Dictators and organized crime in Lima’s summit of the Americas

This fragile context is the challenge for democratic leaders of the Americas who need to be different than the organized crime chieftains. 

“Democratic governance against corruption” is the main theme of the eighth Summit of the Americas (10-14 April, Lima, Peru) in a region divided into “two Americas” between those countries with democracy and dictatorial regimes of organized crime.  None of the essential components of democracy are respected in Cuba, Venezuela, Bolivia, and Nicaragua whose presidents have corruption and impunity as their objective in order to remain indefinitely in power.  This fragile context is the challenge for democratic leaders of the Americas who need to be different than the organized crime chieftains.

The Organization of American States (OAS) has, as its basis, the Interamerican Democratic Charter through which it spells out that “the essential components of democracy are, amongst others; respect for human rights and basic freedoms, access to and exercise of power subject to the Rule of Law, the conduct of elections periodically, free, fair, and based on the universal and secret suffrage as an expression of the people’s sovereignty; a plural regime of multiple political parties and organizations, and the separation and independence of the branches of government.

The Summit of the Americas “are periodic meetings that gather Heads of State and governments democratically elected to debate and make decisions on the region’s relevant matters”.  They are conceived “to debate on shared political concerns, to affirm common values and commit to coordinated actions at the local and regional levels in order to confront present and future challenges facing the nations of the Americas.

Governance, according to the OAS means “institutional stability and effectiveness in decision making and management. . .”  The PNUD focuses “democratic governance” as “the challenge to create institutions and processes that better respond to the needs of ordinary citizens, including the poor”, seeking “to foster the participation, the responsibility, and the effectiveness at all levels.”

This framework of principles and institutionalism enables us to differentiate that which is corruption as a crime and a political act in a democracy from that which is corruption as an essential component of non-democratic regimes that have made power to be an instrument of Transnational Organized Crime, as defined by the “Palermo Convention.”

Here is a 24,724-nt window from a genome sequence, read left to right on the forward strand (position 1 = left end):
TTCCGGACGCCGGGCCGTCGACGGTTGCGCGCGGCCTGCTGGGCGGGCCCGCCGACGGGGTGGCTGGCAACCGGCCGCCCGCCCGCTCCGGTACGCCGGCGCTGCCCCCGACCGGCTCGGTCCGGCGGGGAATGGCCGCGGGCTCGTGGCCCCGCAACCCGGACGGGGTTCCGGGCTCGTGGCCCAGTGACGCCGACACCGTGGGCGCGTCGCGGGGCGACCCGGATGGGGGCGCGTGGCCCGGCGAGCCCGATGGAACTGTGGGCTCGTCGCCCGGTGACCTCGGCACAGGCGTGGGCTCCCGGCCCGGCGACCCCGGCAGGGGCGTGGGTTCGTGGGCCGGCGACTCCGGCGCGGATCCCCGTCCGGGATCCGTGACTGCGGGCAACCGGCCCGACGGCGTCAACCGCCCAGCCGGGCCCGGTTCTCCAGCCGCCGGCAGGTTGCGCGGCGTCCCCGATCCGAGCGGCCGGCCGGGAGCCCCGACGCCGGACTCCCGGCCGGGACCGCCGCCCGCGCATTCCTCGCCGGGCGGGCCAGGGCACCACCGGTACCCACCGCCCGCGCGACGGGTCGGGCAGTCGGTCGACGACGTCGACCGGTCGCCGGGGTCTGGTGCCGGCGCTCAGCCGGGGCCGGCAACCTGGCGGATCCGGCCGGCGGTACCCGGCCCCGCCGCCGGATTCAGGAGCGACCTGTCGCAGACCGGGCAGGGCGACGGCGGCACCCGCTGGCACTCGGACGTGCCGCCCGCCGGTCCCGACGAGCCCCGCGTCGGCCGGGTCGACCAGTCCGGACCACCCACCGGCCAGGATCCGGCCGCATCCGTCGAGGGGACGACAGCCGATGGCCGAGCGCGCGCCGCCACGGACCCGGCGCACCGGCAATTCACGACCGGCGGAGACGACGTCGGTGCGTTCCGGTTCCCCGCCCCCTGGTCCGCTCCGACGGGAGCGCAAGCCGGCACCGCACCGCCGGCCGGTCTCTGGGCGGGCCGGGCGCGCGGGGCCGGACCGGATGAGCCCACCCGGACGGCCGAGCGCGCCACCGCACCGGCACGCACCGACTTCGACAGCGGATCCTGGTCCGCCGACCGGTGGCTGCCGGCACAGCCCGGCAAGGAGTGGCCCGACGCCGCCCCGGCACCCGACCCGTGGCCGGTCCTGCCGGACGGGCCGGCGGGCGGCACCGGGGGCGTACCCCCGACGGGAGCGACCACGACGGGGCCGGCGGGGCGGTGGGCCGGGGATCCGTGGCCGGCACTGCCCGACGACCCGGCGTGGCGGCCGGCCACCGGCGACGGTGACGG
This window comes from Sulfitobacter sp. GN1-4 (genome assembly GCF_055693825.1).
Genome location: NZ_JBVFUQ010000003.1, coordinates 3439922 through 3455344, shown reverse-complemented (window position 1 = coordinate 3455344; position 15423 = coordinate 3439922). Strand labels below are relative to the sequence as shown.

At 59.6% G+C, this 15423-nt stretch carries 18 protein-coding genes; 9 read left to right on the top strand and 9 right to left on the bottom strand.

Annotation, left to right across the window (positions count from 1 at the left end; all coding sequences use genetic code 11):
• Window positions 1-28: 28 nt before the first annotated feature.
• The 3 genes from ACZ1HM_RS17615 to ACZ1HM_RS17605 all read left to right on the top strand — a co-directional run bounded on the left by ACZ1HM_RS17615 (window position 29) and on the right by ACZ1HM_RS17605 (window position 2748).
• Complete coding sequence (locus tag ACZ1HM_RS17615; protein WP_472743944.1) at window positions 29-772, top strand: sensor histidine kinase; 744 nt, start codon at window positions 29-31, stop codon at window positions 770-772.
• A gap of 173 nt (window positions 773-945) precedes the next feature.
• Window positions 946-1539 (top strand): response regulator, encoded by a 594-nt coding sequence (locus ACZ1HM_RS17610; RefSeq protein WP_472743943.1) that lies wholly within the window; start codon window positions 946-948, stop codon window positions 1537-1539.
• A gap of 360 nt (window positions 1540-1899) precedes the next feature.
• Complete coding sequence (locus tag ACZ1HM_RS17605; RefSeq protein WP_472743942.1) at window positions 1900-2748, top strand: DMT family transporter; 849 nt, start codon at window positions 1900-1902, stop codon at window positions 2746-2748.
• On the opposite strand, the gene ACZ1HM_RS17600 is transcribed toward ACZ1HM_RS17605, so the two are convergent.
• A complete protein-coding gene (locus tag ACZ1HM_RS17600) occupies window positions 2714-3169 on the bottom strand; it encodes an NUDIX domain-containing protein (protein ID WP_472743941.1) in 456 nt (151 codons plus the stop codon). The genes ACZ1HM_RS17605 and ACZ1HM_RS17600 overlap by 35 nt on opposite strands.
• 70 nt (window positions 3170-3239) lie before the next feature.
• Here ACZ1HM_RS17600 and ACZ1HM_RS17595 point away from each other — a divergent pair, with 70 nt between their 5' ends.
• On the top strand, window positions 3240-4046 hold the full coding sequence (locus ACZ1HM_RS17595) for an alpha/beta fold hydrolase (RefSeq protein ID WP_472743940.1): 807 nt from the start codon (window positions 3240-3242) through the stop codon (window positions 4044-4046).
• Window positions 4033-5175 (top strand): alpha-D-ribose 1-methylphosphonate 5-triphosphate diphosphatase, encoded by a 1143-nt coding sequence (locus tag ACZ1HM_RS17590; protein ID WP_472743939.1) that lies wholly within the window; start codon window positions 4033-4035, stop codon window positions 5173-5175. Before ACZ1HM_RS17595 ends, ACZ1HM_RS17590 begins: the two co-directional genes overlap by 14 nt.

In a democracy, corruption is not the rule but the flaw, it is the violation of normalcy, “the misuse of governmental power to get illegitimate advantages, generally in a secret or private way”, it is “the consistent practice of utilizing the functions and means of the government for the benefit –whether this benefit be financial or otherwise- of those who are involved in it.”   In a democracy, there are investigations, prosecution, and punishment with accountability, there is separation and independence of the branches of government, the Rule of Law exists, and there is freedom of the press.  On the other hand, however, in dictatorships, corruption is the means, the cause, and the end objective of getting to, and indefinitely remaining in, power.

The better democracy is, the more control and punishment of corruption there is, because there is freedom and transparency as shown by Peru, Brazil, Chile, Costa Rica, the United States in their dealing with the “Lava Jato” scandal or the transnational organized corruption of the Forum of Sao Paolo with Odebrecht and the other construction companies. The flip side of that, in the dictatorships of Cuba, Venezuela, Bolivia, Nicaragua, and Ecuador/Correa, there is concealment, cover-up, and impunity.

The designator as Regimes with Organized Crime to Cuba, Venezuela, Bolivia, and Nicaragua is owed to crimes that go far beyond corruption in their governmental contracts.  It is due to crimes against life, perpetrated through institutionalized violence, massacres, and humanitarian crises; crimes against freedom with political persecutions, jailing, political exiles and forced migrations, narcotics trafficking with narco-states as Venezuela and Bolivia are now known as.  It is for crimes against the state’s security, such as; terrorism and the existence of irregular armed groups.  It is for crimes against the national estate or patrimony, and other crimes stemming from the illegitimate and illegal holding of power.

The main theme of Lima’s Summit of the Americas is; what will democratic governments do against the organized crime instilled in the political power of Cuba, Venezuela, Bolivia, and Nicaragua? Maduro, the dictator, has not been invited to attend but his creator and mentor Raul Castro from Cuba and his partners Evo Morales from Bolivia, and Ortega from Nicaragua call for him to attend, and undoubtedly will represent him.

Published in Spanish by Diario las Américas on Sunday April 1st, 2018

*The opinions published herein are the sole responsibility of its author.*